A Pono Home

February 10th, 2014
By

249380_467367850015677_840697465_n-1

Pono Home is a Honolulu-based startup offering to "green" your home, making it more energy- and water-efficient. It's an interesting idea. After all, many of us know what should be done, but how many of us get around to doing it?

Sometimes we just don't know where to start. Oftentimes we procrastinate.

Part of what Pono Home offers is the convenience as well as the expertise of knowing how to green your home.  And they do it for you. (I would be perfectly happy to have someone else clean out the refrigerator condenser coils).

I'm a green columnist, so of all people, you would think I know how to green a home.

Getting a solar photovoltaic system was a big step in that direction.  But having a solar PV system isn't an excuse to just hog up energy in your home, either. I don't know everything. And the water bill only seems to be going in one direction these days — up.

There are plenty of great resources on the web, as well as free workshops by Hawaii Energy. Even HECO gives you plenty of tips through guides like "101 Ways to Save" and "Cool Tips" as well as in its monthly newsletter. For a guide on what to look out for in household cleaners and beauty products, the Environmental Working Group publishes guides posted free online.

Here are a few tips I didn't know (from Pono Home's learning resources link for energy efficiency):

>> Did you know storing potatoes with an apple help reduce spoilage? Or that you should leave tomatoes at room temperature with the stem facing down?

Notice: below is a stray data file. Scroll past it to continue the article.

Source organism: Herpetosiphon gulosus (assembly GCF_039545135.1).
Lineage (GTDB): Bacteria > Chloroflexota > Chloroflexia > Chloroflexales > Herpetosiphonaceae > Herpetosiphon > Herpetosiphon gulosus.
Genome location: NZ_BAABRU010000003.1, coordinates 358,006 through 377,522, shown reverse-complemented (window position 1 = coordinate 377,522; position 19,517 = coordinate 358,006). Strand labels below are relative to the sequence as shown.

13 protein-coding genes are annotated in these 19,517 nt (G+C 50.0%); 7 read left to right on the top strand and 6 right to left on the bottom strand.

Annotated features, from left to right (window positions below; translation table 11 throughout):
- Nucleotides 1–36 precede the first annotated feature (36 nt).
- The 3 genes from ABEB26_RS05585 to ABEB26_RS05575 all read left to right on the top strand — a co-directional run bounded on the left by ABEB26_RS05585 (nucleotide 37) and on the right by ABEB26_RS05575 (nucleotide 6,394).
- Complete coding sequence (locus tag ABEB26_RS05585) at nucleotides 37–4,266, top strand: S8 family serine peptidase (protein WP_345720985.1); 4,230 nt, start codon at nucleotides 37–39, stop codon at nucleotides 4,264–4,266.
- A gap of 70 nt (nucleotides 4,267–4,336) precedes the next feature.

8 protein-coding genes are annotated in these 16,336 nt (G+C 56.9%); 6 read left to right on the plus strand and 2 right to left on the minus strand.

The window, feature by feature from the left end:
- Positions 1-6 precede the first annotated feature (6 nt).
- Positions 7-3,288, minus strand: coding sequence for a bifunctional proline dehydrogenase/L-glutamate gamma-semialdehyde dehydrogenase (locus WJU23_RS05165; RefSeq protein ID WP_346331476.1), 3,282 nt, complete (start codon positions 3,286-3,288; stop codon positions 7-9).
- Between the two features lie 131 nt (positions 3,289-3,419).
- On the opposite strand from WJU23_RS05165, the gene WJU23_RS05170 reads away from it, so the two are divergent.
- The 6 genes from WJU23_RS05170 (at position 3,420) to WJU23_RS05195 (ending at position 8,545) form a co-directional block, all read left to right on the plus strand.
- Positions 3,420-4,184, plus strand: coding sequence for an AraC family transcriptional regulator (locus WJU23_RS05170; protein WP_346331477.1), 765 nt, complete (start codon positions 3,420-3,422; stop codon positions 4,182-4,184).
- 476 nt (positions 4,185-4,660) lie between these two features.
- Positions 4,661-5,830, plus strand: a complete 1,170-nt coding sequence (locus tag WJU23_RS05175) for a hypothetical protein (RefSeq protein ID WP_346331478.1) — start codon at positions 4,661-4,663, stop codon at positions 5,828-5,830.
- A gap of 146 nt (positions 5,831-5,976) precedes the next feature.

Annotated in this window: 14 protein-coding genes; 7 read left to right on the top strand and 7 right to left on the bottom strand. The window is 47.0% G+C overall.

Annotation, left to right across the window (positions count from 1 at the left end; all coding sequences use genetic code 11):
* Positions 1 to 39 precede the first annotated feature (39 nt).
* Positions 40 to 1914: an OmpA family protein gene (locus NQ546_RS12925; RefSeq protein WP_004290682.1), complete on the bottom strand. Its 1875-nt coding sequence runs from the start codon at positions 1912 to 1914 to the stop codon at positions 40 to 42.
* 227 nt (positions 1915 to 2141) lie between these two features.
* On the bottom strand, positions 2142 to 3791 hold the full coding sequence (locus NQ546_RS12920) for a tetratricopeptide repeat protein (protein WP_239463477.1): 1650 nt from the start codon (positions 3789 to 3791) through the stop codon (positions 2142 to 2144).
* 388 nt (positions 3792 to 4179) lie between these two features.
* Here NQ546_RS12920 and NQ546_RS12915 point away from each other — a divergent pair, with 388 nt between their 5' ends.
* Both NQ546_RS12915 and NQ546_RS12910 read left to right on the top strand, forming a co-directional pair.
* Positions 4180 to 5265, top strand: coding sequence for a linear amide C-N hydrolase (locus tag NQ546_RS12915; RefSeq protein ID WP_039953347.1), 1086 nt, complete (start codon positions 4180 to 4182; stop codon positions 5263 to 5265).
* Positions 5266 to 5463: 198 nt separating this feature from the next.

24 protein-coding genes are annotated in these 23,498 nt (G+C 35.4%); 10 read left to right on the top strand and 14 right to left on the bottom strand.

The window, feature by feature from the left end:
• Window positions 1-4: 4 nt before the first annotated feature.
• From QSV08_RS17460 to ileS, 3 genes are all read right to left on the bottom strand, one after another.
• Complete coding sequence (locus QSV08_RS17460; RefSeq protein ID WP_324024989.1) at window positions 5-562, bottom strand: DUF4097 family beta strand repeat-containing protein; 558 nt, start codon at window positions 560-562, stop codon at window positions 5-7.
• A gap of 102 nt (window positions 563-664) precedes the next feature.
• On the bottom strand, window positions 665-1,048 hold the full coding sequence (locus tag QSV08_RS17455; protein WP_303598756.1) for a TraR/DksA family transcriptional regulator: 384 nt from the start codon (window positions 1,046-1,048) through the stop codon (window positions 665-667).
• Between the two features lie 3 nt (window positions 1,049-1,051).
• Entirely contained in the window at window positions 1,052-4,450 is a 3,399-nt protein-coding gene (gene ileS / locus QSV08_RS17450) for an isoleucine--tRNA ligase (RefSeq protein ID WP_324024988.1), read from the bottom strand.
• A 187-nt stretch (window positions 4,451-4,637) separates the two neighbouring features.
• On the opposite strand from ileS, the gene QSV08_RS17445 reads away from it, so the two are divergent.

>> Did you know that keeping the fridge and freezer two-thirds full results in a 5 to 10 percent reduction in electricity use? (from greenlivingideas.com)

>> It's best to turn off fans when not in the room. Fans only cool you, not the room.

Till the end of February, Pono Home, one of the startups selected by clean tech incubator Energy Excelerator has an indiegogo campaign that allows you to get the service while contributing $20 to an environmental non-profit of your choice, including SEEQS, the Blue Planet Foundation, Sustainable Coastlines Hawaii, and others.

2 Responses to “A Pono Home”

  1. zzzzzz:

    "Did you know that keeping the fridge and freezer two-thirds full results in a 5 to 10 percent reduction in electricity use?"

    Reduction relative to what? Is that relative to having the fridge and freezer 100% full, or relative to them being more empty?

    It seems common sense that keeping them fuller will reduce use, since less cold air will be lost each time they're opened.


  2. Scott Cooney:

    Yes--it's in relation to having the fridge/freezer more empty. If it's empty, and you open it, all the cold comes out. If it's at least 2/3 full, there is a significant amount of savings to be had because the appliance doesn't have to work as hard to replace cold air. In effect, freezing blocks of tofu or even storing empty jars in your freezer or fridge will act as thermal batteries--keeping more of the cold in when the door gets opened. Good question. More on our website at http://ponohome.com/learning-resources/


Leave a Reply